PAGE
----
Rahul Raj, director of sustainability and merchandising innovation at Walmart.com, said that the retail giant aspires to 100% renewable power.
“As part of our aspirational goal of being 100% powered by renewable energy we envision a world where people do not have to choose between electricity they can afford and renewable electricity.
“We believe we will make clean, renewable energy more affordable for everyone.
“A new energy future can contribute to every day low costs and enable everyday low prices for our customers. In our minds, cleantech has arrived.”
Walmart serves customers more than 200 million times per week at 10,270 retail outlets in 27 countries and employs more than 2.2 million associates globally, 1.4 million in the United States. Fiscal year 2012 sales reached $444 billion and ranked first on the 2011 Fortune 500 list of the world’s largest companies by revenue.
Roughly 22% of Walmart’s electricity needs globally are supplied by clean energy sources, Raj told the Cleantech Open Conference in Santa Clara, California. In California, approximately 75% of Walmart owned locations will have rooftop solar installed by the end of 2013, he said.
“Our renewable energies are focused on the development and installation of new renewable energy projects. Driving down the cost of renewable energy, building scale and securing cost-effective, stable energy pricing that meets or beats utility pricing.”
In our minds, cleantech has arrived” – Raj
He said that Walmart believed that nine conditions applied to drive a high volume of renewables, including mature technologies and companies as well as low-cost financing.
“Often lenders will lower the cost of capital and other preferred finance terms as a result of our lower risk profile as one of the project partners. In some of our markets unexpected finance risk like past currency crises have made lenders unwilling to finance projects in those markets especially for utility scale projects.”
But he said that the company’s 100% renewable goal was challenged in some markets by regulatory barriers, which prevented direct power purchase agreements and permitting hurdles.
“Many of our attempts to install renewable energy on our roofs parking lots or land have required significant time working with regulators to manage permitting rules that inadvertently prevent renewable installations.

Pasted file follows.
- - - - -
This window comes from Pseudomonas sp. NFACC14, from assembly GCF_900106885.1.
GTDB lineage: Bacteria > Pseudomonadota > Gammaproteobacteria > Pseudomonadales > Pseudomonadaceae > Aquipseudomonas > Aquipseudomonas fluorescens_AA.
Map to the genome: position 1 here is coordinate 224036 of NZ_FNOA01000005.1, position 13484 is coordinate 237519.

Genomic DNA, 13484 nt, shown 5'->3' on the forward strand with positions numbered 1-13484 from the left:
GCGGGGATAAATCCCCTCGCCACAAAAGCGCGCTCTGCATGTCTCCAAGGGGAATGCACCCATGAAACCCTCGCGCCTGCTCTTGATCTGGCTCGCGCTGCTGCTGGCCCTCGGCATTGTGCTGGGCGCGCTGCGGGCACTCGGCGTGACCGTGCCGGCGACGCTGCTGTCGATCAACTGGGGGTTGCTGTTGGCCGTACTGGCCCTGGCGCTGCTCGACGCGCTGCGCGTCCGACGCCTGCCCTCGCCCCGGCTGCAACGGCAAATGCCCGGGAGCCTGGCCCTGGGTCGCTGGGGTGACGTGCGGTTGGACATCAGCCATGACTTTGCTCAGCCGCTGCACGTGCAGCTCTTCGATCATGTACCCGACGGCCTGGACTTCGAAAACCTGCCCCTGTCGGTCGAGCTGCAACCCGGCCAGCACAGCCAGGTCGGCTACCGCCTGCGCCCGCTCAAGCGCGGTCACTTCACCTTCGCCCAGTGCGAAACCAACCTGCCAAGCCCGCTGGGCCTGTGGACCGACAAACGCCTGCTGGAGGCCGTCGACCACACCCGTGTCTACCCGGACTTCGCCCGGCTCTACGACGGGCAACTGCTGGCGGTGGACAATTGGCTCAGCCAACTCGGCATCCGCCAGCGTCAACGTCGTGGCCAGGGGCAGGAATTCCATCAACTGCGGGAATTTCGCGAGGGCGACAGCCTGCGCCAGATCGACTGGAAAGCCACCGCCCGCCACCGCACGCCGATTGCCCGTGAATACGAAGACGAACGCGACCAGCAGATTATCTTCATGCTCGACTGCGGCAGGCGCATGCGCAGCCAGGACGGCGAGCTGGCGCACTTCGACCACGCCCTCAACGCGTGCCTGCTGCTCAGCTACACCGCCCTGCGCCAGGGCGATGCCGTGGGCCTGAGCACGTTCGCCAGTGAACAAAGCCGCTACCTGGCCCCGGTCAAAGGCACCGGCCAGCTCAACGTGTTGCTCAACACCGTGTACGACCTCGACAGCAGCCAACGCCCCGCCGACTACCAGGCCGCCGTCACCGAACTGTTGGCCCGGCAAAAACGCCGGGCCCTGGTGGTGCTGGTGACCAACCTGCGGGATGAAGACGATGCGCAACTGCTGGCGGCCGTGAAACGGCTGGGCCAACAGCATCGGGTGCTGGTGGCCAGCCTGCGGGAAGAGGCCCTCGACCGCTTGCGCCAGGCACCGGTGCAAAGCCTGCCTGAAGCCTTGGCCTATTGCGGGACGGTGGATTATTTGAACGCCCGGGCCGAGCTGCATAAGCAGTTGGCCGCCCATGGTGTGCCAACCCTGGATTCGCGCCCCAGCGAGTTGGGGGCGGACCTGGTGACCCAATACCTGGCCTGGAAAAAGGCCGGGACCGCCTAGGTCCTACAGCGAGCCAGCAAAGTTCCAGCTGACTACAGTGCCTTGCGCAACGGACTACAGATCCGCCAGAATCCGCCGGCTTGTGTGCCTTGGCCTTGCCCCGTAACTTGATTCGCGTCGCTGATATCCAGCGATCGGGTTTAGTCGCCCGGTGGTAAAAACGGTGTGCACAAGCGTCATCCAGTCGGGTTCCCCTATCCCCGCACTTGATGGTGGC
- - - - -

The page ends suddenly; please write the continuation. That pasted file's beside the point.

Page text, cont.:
“When the right combination of these nine align we have the opportunity to do what we believe we do best, leverage our scale, our creativity and our willingness to take risks to drive significant new renewable energy capacity.”
Big Numbers to Meet Big Challenges
Rex Northen, executive director of the Cleantech Open, said that the United Nations Conference on Sustainable Development, Rio +20, had recognised the need for “bottom up entrepreneurship” in cleantech to stimulate economic recovery and address climate change and energy poverty.
Read more about Rio Plus 20 here.
“There is a focus on harnessing bottom up entrepreneurship to serve 1.3 billion people without access to adequate energy,” he said. “That is not the big news that everybody is looking for but for us it’s really good news.”
Despite challenges in the global economy and the cleantech sector, Cleantech Open panellists suggested that the volumes of capital invested alone indicated recognition of the opportunities in clean energy.
In his summary remarks, Jeffrey Jacobs, Chevron Technology Venture’s vice president, said that the $1 trillion invested since 1992 “is a big number”.
“Therein provides one potential answer to the question: has cleantech arrived? To attract that kind of money that much investment, people clearly recognise the opportunity.
“But the answer to that question can also vary depending on what sector you look at and what part of the value chain you occupy within cleantech. In the solar space as the integrator and consumer of product such as solar that [Chevron] uses in a beneficial re-use capacity we’re thrilled with the arrival and development of cleantech.
Read more about oil company leadership in cleantech here.
“However, if you happen to be a manufacturer of that technology you may be less than pleased with the returns you’re seeing at this moment.”